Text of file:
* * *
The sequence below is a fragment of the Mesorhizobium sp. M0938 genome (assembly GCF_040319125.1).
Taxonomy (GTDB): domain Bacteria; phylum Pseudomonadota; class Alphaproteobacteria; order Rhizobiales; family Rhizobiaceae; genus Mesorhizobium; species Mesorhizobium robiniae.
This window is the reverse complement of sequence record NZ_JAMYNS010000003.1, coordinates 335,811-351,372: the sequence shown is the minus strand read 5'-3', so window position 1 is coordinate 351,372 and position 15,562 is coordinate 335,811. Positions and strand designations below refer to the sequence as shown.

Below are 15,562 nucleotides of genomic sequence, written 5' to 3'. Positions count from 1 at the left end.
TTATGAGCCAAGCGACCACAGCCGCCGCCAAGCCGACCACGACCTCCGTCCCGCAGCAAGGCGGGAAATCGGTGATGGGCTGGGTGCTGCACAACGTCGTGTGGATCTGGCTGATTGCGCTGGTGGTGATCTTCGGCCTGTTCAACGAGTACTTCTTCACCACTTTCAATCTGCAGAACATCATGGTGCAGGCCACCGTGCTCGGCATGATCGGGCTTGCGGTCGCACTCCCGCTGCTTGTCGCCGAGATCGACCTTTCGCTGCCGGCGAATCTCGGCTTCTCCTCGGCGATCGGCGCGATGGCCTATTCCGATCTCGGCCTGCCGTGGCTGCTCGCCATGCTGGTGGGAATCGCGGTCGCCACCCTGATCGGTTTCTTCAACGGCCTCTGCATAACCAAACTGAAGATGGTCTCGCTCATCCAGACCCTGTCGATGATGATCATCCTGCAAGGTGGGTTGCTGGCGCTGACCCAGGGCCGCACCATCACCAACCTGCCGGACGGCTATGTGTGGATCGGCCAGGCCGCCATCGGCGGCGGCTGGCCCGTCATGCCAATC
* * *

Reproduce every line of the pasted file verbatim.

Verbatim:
The sequence below is a fragment of the Mesorhizobium sp. M0938 genome (assembly GCF_040319125.1).
Taxonomy (GTDB): domain Bacteria; phylum Pseudomonadota; class Alphaproteobacteria; order Rhizobiales; family Rhizobiaceae; genus Mesorhizobium; species Mesorhizobium robiniae.
This window is the reverse complement of sequence record NZ_JAMYNS010000003.1, coordinates 335,811-351,372: the sequence shown is the minus strand read 5'-3', so window position 1 is coordinate 351,372 and position 15,562 is coordinate 335,811. Positions and strand designations below refer to the sequence as shown.

Below are 15,562 nucleotides of genomic sequence, written 5' to 3'. Positions count from 1 at the left end.
TTATGAGCCAAGCGACCACAGCCGCCGCCAAGCCGACCACGACCTCCGTCCCGCAGCAAGGCGGGAAATCGGTGATGGGCTGGGTGCTGCACAACGTCGTGTGGATCTGGCTGATTGCGCTGGTGGTGATCTTCGGCCTGTTCAACGAGTACTTCTTCACCACTTTCAATCTGCAGAACATCATGGTGCAGGCCACCGTGCTCGGCATGATCGGGCTTGCGGTCGCACTCCCGCTGCTTGTCGCCGAGATCGACCTTTCGCTGCCGGCGAATCTCGGCTTCTCCTCGGCGATCGGCGCGATGGCCTATTCCGATCTCGGCCTGCCGTGGCTGCTCGCCATGCTGGTGGGAATCGCGGTCGCCACCCTGATCGGTTTCTTCAACGGCCTCTGCATAACCAAACTGAAGATGGTCTCGCTCATCCAGACCCTGTCGATGATGATCATCCTGCAAGGTGGGTTGCTGGCGCTGACCCAGGGCCGCACCATCACCAACCTGCCGGACGGCTATGTGTGGATCGGCCAGGCCGCCATCGGCGGCGGCTGGCCCGTCATGCCAATC